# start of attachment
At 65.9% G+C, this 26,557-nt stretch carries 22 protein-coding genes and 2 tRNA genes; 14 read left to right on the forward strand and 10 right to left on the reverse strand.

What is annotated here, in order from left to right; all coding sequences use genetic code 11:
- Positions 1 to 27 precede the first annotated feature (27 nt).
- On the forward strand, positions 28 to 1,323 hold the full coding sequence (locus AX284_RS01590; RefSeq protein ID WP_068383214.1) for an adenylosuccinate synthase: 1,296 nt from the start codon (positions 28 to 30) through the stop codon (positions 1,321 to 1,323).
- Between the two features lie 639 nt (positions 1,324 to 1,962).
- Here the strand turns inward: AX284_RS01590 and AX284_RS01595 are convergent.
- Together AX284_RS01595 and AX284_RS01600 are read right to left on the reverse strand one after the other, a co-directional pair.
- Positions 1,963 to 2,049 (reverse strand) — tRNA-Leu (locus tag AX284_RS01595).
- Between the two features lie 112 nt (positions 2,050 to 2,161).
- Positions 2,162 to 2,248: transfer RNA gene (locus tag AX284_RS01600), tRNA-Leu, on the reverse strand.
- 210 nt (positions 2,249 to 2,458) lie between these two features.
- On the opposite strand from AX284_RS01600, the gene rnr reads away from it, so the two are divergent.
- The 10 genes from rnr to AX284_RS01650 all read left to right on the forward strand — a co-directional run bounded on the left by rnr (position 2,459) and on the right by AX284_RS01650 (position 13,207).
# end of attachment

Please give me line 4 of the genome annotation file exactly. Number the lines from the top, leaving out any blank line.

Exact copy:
- On the forward strand, positions 28 to 1,323 hold the full coding sequence (locus AX284_RS01590; RefSeq protein ID WP_068383214.1) for an adenylosuccinate synthase: 1,296 nt from the start codon (positions 28 to 30) through the stop codon (positions 1,321 to 1,323).